The Pacific Northwest Renaissance Society invites papers examining all aspects of translation and transmission in and of the Renaissance for its conference to be held from October 18th to 21st, 2012 in Abbotsford, British Columbia, sponsored by the University of the Fraser Valley. Papers might consider, for instance,
Archives and Activism
"The rebellion of the archivist against his normal role is not, as so many scholars fear, the politicizing of a neutral craft, but the humanizing of an inevitably political craft."
-- Howard Zinn "Secrecy, Archives, and the Public Interest," Vol. II, No. 2 (1977) of Midwestern Archivist.
The 2012 South Western Region Meeting of the Conference on Christianity and Literature will be held October 5-6 at Oklahoma Christian University in cooperation with Oklahoma Baptist University. The theme of the conference is "Theatrum Mundi: Faith, Representation, and Multiculturalism."
The keynote speaker will be Tony Award-winning playwright, David Henry Hwang , who will deliver the 8th annual McBride Lecture for Faith & Literature. Mr. Hwang will also appear, along with members of the editorial board of the journal Ecumenica, on a panel addressing issues of faith in contemporary drama.
Call for Papers for Arizona Journal of Hispanic Cultural Studies Special Section: "Temporalities in Latin American Film" and for a related LASA 2013 Panel
Convocatoria a Dossier para Arizona Journal of Hispanic Cultural Studies titulado: "Temporalidades en el cine latinoamericano" y para un panel acompañante en LASA 2013
We are currently seeking rigorously researched, previously unpublished manuscripts of 15-30 double-spaced pages which contribute to expanding the critical literature in the field of Hispanic cultural studies through theoretical interrogations regarding the construction, expression, and reception of temporalities expressed in Latin American film (all genres and periods.) We seek essays in Spanish, Portuguese and English.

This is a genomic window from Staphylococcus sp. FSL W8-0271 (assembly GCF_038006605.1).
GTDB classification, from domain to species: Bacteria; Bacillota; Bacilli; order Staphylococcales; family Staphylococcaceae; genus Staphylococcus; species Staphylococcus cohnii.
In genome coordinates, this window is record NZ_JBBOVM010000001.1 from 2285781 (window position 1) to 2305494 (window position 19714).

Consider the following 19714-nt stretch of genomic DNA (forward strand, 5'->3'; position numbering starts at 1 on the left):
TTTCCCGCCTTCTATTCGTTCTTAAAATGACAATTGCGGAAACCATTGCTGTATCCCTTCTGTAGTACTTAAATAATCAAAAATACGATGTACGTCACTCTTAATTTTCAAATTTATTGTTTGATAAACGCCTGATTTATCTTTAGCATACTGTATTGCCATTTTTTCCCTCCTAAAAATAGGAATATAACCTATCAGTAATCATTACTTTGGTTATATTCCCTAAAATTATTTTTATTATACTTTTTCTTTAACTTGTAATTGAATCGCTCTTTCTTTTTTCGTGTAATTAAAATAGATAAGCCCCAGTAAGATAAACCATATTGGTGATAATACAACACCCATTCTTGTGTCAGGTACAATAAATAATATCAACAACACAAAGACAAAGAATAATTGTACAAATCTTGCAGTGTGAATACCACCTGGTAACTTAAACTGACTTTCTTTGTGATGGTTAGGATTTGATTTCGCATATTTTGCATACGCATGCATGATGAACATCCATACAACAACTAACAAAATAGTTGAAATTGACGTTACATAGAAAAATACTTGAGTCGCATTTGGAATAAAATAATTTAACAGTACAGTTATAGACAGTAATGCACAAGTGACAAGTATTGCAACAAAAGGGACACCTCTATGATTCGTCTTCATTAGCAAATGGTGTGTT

Is the world ultimately unknowable – if considered as a place where genuine novelty is always emerging? Is it possible to look at the history of cybernetics as something that provides us with "an imaginative model of open-ended experimentation in stark opposition to the modern urge to achieve domination over nature and each other?" (Andrew Pickering, 2011).
This special session will take place at the 48th International Congress on Medieval Studies at Western Michigan University in Kalamazoo, Michigan (May 9-12, 2013).
At this time, _Feminist Studies in English Literature_ is actively accepting submissions for the December edition. This will be a special edition entitled "Feminism and Queer Sexuality." We also welcome other essays which discuss English literature and culture from a feminist perspective. The submission deadline for the December issue is September 30, 2012. Please see below for more information:
_Feminist Studies in English Literature_ welcomes essays on the study of literature that incorporate feminist perspectives. The journal does not limit its scope to English literature or to literary studies. It encourages articles on literatures of various nations and on feminist theories and criticisms. Book reviews are also welcome.